Attractive gray-green, oval leaves form mounds up to 2 feet high. Flowers are lavender-blue with purple spots, held in loose spikes. This is an aromatic plant which is adored by cats. As with many other herbs, this is a nice companion plant with roses. As will all members of the mint family, this is a vigorous, spreading plant.
Wild bergamot
Monarda fistulosa
North meadow back yard
One of the plants we bought in the Conservation Foundation silent auction. Wild Bergamot or Beebalm, is a pleasantly scented member of the mint family growing up to 5 feet tall with rose-purple to lavender flowers.
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Obedient Plant
Physostegia virginiana
Rain Garden, NW corner
Obedient plant is a stiffly erect perennial that grows from creeping rhizomes. The pale lavender-pink flowers are borne in showy spikes atop 2-4 ft (0.6-0.9 m) stalks in late summer and fall. Obedient plant is native to eastern North America from Quebec to Manitoba, and south to Texas, Louisiana, Alabama and Georgia. Obedient plant occurs in swamps, streambanks, ditches, seepages, damp meadows and prairies, moist open woodlands, bogs, and pine savannas.
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Forsythia 'Northern gold'
Forsythia sp cultivar
northwest corner bird hedge
The forsythia bush is a beautiful landscape shrub that grows into a hedge with naturally developing arching stems. Forsythia bushes are one of the earliest spring flowering plants. The blooms of the forsythia bush are a spectacular yellow or pink, depending on the cultivar, and resemble little bells.
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Blue vervain
verbena hastata
Rain garden @ nw corner
Native in lower 48 and canada
This is a slender, but erect, native perennial plant that is up to 5' tall. The flowers are often a pretty blue or violet, but they are quite small. Blue Vervain is easy to identify because it is the only vervain with elegant spikes of flowers in this color range. Various songbirds occasionally eat the seeds, including the Cardinal, Swamp Sparrow, Field Sparrow, Song Sparrow, and Slate-Colored Junco (during the winter). The soil should consist of a fertile loam or wet muck. This plant tolerates standing water, if it is temporary. This is a good plant to locate near a small river or pond in a sunny location.
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Labrador Violet
Viola labradorica
Along drive & around front central bed
Labrador Violet or Alpine Violet is an evergreen running herb. It is found in cold places such as Greenland and eastern Canada, including Labrador in Newfoundland and Labrador. The plant has smokey-purple and dark green leaves. The flowers are a rich lavender colour.
Labrador Violet
Viola labradorica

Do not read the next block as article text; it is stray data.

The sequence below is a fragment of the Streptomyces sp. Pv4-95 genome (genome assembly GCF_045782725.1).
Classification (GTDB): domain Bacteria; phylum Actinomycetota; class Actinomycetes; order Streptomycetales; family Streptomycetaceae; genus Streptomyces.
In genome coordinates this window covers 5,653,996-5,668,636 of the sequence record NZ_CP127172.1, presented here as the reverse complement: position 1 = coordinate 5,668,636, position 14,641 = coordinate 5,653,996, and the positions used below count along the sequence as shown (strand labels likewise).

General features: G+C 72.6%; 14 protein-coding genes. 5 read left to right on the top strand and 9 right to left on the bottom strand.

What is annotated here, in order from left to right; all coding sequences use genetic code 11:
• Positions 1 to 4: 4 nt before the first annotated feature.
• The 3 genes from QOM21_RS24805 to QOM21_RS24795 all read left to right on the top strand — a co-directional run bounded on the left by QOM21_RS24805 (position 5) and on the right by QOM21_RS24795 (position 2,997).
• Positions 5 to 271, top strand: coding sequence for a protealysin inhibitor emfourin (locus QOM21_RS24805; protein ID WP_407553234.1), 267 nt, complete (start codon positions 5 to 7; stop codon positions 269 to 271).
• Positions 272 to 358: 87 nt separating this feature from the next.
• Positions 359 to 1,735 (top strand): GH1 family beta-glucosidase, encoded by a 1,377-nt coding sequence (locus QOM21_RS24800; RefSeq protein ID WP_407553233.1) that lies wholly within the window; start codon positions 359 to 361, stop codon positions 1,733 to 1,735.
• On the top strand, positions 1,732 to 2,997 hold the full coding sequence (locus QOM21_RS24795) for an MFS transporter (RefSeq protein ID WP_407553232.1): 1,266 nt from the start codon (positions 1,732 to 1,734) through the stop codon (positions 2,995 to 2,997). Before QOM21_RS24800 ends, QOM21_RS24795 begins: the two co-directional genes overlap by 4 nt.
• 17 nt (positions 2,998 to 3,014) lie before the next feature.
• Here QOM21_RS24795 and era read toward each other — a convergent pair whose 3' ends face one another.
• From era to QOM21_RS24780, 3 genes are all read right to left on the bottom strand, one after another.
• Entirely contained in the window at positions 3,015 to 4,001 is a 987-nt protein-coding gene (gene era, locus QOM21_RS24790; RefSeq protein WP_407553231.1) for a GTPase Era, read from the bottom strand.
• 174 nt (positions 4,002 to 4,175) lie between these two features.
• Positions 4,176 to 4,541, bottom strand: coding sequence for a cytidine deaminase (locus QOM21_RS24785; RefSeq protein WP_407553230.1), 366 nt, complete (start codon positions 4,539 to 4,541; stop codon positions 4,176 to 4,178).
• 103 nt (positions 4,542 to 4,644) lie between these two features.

around edges of coprolite bed
A leafy-stemmed violet, this perennial is 4-6 in. tall, with dainty, pale blue or purple flowers. The leaves have small, rounded teeth. Each plant usually has two to four flowering stalks. A low plant with leaves and light bluish-violet flowers on same stalk.
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Rose of Sharon
Hibiscus syriacus
Front, south, by big bluestem
(exotic) Rose of Sharon, Hibiscus syriacus, isn't a rose, but its large, flat blossoms and nectar attract hummingbirds and tiny insects that hummers also eat. The flowers on this woody shrub come in several colors, including white, pink, purple, and red.
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Serviceberry sp?
Amelanchier (laevis? Species tbd)
Back, by red oaks
Amelanchier, also known as shadbush, serviceberry, sarvisberry, juneberry, Saskatoon, shadblow, shadwood, sugarplum, and wild-plum, is a genus of about 20 species of shrubs and small deciduous trees in the Rosaceae (Rose family)
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Black Cherry
Prunus serotina
Scattered in woods, mostlly near western edge. One near the two young hickories makes a spectacular display in fall
The Black Cherry is a pioneer species. In the Midwest, it is seen growing mostly in old fields with other sunlight loving species, such as Black Walnut, Black locust, and Hackberry. It is a moderately long-lived tree, with ages of up to 258 years known. The fruit is suitable for making jam, cherry pies and has some use in flavoring liqueurs; they are also a popular flavoring for sodas and used in many ice creams. The timber is valuable, perhaps the premier cabinetry timber of the U.S., traded as "cherry". It is known for its strong red color and high price.
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Fort Sheridan Hawthorn
Crataegus sp
One specimen in the woods just east of the red oaks.
Crataegus species are shrubs or small trees, mostly growing to 5–15 metres (16–49 ft) tall,[4] with small pome fruit and (usually) thorny branches.
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Filipendula rubra
Front meadow by ditch
Its native range extends from the Eastern to the Central United States, and grows in a wide range of shady and moist habitats.
This native perennial plant is unbranched and about 3-6' tall. The central stem is smooth and sometimes reddish. Each flower is about 1/3" across, consisting of 5 pink petals and numerous long white stamens with pink anthers. The overall appearance of the inflorescence resembles wind-tossed fluff or foam, and is quite beautiful. Queen-of-the-Prairie tends to form colonies under moist conditions.
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Maple Leaved Alum Root
Heuchera villosa
south edge under norway maples in front, also by red maple in back
Heuchera villosa 'Atropurpurea'combines burgundy foliage with stalks of long-blooming white flowers. This is one of the best plants for the woodland garden! Native to the Appalachian Mountains, this natural variation of the species is one of the largest of all the Alum Roots, with leaves up to a foot across. Grows one to two feet tall in rich, well-drained to slightly damp soil with good humus content. Blooms during the heat of August when most other woodland wildflowers are long gone.